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Simulation model generation combining IFC and CityGML data


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The energy efficiency requirements at district scale revealed the need for detailed building energy simulations, with which the overall district energy demand can be estimated with an acceptable degree of accuracy. In order to meet this need, an automated simulation model generation process is introduced at the context of the European project OptEEmAL, which includes: a query stage where data are gathered from IFC, CityGML files, and a transformation stage where a single IDF file is generated for a building in a district environment, suitable for EnergyPlus simulations. The queried data are assumed to conform to certain correctness, completeness and consistency conditions across district and building scales. As a demonstration example, a simulation model is generated for a specific building. Future improvements of this work are discussed related to the integration of all the data requirements of the proposed process, in a District Data Model under an ontological framework.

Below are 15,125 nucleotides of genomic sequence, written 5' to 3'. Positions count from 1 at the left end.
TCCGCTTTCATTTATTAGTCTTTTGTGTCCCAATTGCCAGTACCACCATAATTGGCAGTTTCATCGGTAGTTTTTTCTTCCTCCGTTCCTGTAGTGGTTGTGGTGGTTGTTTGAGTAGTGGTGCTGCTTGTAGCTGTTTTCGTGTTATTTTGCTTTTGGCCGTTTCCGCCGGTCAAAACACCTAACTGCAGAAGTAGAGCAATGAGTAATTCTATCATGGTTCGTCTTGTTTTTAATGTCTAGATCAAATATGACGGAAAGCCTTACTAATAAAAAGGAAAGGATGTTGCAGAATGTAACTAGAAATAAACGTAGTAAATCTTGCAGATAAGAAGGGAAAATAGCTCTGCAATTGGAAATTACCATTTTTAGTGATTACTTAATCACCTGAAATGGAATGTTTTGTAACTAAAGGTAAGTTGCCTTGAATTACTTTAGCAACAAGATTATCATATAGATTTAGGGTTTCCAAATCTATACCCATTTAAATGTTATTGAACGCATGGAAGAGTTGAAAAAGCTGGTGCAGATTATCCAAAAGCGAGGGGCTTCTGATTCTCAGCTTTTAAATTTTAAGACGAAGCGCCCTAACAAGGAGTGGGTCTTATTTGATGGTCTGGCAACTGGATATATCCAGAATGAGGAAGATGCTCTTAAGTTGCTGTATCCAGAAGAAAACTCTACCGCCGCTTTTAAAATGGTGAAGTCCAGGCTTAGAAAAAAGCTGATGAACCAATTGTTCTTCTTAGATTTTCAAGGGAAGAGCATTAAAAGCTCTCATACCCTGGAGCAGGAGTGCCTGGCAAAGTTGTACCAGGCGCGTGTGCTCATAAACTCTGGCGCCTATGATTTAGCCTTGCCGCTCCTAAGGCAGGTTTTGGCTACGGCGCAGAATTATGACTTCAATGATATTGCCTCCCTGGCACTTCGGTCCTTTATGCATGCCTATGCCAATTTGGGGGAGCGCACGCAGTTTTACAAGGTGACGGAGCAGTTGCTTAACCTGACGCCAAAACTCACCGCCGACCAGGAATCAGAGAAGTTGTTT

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Simulation model generation combining IFC and CityGML data
G.N. Lilis, G.I. Giannakis & K. Katsigarakis
Department of Production Engineering and Management, Technical University of Crete, Chania, Greece
G. Costa & ´
A. Sicilia
ARC, La Salle Engineering and Architecture, Ramon Llull University, Barcelona, Spain
M. ´
A. Garcia-Fuentes
Department of Energy, CARTIF Foundation, Valladolid, Spain
D.V. Rovas